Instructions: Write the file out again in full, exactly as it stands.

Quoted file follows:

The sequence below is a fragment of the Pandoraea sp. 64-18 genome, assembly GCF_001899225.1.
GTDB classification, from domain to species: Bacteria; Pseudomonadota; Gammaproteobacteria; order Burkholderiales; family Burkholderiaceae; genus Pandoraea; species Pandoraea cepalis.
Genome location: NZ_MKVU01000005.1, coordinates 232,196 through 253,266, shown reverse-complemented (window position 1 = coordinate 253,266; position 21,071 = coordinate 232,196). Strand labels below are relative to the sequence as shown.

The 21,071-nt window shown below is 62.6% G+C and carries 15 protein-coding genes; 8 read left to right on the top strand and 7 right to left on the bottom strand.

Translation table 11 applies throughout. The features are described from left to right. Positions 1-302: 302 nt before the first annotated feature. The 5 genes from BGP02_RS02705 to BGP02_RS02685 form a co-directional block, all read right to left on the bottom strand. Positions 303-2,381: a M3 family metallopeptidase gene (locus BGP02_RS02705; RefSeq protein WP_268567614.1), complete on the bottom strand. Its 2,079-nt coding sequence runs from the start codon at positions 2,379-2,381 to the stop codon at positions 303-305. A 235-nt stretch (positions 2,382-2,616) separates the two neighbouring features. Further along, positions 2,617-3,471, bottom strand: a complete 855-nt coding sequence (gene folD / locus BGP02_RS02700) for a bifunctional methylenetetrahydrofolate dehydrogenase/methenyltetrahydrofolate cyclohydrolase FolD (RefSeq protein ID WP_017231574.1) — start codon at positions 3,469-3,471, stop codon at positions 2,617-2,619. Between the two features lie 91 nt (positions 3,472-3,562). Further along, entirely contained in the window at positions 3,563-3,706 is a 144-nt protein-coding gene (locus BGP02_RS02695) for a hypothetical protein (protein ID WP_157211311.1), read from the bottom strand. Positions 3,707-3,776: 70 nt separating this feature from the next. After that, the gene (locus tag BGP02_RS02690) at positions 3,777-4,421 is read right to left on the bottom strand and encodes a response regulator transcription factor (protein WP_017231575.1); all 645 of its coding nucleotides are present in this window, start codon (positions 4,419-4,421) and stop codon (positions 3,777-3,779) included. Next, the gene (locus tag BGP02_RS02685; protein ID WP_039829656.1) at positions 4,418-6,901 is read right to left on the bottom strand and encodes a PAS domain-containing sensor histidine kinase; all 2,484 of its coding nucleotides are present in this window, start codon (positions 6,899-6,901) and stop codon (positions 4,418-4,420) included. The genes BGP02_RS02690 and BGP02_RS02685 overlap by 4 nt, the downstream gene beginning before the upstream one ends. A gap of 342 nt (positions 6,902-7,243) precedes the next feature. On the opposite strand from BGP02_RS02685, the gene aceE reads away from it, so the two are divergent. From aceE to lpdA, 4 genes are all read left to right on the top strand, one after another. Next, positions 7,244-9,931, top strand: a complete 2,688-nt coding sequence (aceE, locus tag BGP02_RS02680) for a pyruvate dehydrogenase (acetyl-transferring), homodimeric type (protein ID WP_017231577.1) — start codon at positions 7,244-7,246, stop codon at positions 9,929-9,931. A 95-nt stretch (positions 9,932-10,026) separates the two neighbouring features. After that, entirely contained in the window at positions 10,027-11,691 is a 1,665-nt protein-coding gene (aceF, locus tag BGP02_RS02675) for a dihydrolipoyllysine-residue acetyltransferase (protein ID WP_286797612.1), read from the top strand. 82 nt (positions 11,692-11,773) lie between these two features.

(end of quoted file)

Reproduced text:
The sequence below is a fragment of the Pandoraea sp. 64-18 genome, assembly GCF_001899225.1.
GTDB classification, from domain to species: Bacteria; Pseudomonadota; Gammaproteobacteria; order Burkholderiales; family Burkholderiaceae; genus Pandoraea; species Pandoraea cepalis.
Genome location: NZ_MKVU01000005.1, coordinates 232,196 through 253,266, shown reverse-complemented (window position 1 = coordinate 253,266; position 21,071 = coordinate 232,196). Strand labels below are relative to the sequence as shown.

The 21,071-nt window shown below is 62.6% G+C and carries 15 protein-coding genes; 8 read left to right on the top strand and 7 right to left on the bottom strand.

Translation table 11 applies throughout. The features are described from left to right. Positions 1-302: 302 nt before the first annotated feature. The 5 genes from BGP02_RS02705 to BGP02_RS02685 form a co-directional block, all read right to left on the bottom strand. Positions 303-2,381: a M3 family metallopeptidase gene (locus BGP02_RS02705; RefSeq protein WP_268567614.1), complete on the bottom strand. Its 2,079-nt coding sequence runs from the start codon at positions 2,379-2,381 to the stop codon at positions 303-305. A 235-nt stretch (positions 2,382-2,616) separates the two neighbouring features. Further along, positions 2,617-3,471, bottom strand: a complete 855-nt coding sequence (gene folD / locus BGP02_RS02700) for a bifunctional methylenetetrahydrofolate dehydrogenase/methenyltetrahydrofolate cyclohydrolase FolD (RefSeq protein ID WP_017231574.1) — start codon at positions 3,469-3,471, stop codon at positions 2,617-2,619. Between the two features lie 91 nt (positions 3,472-3,562). Further along, entirely contained in the window at positions 3,563-3,706 is a 144-nt protein-coding gene (locus BGP02_RS02695) for a hypothetical protein (protein ID WP_157211311.1), read from the bottom strand. Positions 3,707-3,776: 70 nt separating this feature from the next. After that, the gene (locus tag BGP02_RS02690) at positions 3,777-4,421 is read right to left on the bottom strand and encodes a response regulator transcription factor (protein WP_017231575.1); all 645 of its coding nucleotides are present in this window, start codon (positions 4,419-4,421) and stop codon (positions 3,777-3,779) included. Next, the gene (locus tag BGP02_RS02685; protein ID WP_039829656.1) at positions 4,418-6,901 is read right to left on the bottom strand and encodes a PAS domain-containing sensor histidine kinase; all 2,484 of its coding nucleotides are present in this window, start codon (positions 6,899-6,901) and stop codon (positions 4,418-4,420) included. The genes BGP02_RS02690 and BGP02_RS02685 overlap by 4 nt, the downstream gene beginning before the upstream one ends. A gap of 342 nt (positions 6,902-7,243) precedes the next feature. On the opposite strand from BGP02_RS02685, the gene aceE reads away from it, so the two are divergent. From aceE to lpdA, 4 genes are all read left to right on the top strand, one after another. Next, positions 7,244-9,931, top strand: a complete 2,688-nt coding sequence (aceE, locus tag BGP02_RS02680) for a pyruvate dehydrogenase (acetyl-transferring), homodimeric type (protein ID WP_017231577.1) — start codon at positions 7,244-7,246, stop codon at positions 9,929-9,931. A 95-nt stretch (positions 9,932-10,026) separates the two neighbouring features. After that, entirely contained in the window at positions 10,027-11,691 is a 1,665-nt protein-coding gene (aceF, locus tag BGP02_RS02675) for a dihydrolipoyllysine-residue acetyltransferase (protein ID WP_286797612.1), read from the top strand. 82 nt (positions 11,692-11,773) lie between these two features.